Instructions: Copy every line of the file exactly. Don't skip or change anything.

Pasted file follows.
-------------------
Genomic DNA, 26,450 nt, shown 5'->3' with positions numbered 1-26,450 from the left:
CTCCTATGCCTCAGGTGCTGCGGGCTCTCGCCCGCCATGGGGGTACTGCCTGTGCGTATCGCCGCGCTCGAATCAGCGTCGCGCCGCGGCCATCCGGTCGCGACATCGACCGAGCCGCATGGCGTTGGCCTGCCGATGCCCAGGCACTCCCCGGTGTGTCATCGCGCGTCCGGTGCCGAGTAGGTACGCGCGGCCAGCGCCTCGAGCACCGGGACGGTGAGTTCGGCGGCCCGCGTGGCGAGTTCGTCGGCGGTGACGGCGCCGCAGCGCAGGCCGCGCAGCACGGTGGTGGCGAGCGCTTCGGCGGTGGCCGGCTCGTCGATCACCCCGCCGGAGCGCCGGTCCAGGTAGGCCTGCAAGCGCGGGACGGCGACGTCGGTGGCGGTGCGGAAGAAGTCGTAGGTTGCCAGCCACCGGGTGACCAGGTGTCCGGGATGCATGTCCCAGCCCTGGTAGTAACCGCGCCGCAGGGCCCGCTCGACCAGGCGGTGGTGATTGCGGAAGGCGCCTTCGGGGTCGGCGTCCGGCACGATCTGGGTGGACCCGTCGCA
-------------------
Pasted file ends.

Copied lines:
Genomic DNA, 26,450 nt, shown 5'->3' with positions numbered 1-26,450 from the left:
CTCCTATGCCTCAGGTGCTGCGGGCTCTCGCCCGCCATGGGGGTACTGCCTGTGCGTATCGCCGCGCTCGAATCAGCGTCGCGCCGCGGCCATCCGGTCGCGACATCGACCGAGCCGCATGGCGTTGGCCTGCCGATGCCCAGGCACTCCCCGGTGTGTCATCGCGCGTCCGGTGCCGAGTAGGTACGCGCGGCCAGCGCCTCGAGCACCGGGACGGTGAGTTCGGCGGCCCGCGTGGCGAGTTCGTCGGCGGTGACGGCGCCGCAGCGCAGGCCGCGCAGCACGGTGGTGGCGAGCGCTTCGGCGGTGGCCGGCTCGTCGATCACCCCGCCGGAGCGCCGGTCCAGGTAGGCCTGCAAGCGCGGGACGGCGACGTCGGTGGCGGTGCGGAAGAAGTCGTAGGTTGCCAGCCACCGGGTGACCAGGTGTCCGGGATGCATGTCCCAGCCCTGGTAGTAACCGCGCCGCAGGGCCCGCTCGACCAGGCGGTGGTGATTGCGGAAGGCGCCTTCGGGGTCGGCGTCCGGCACGATCTGGGTGGACCCGTCGCA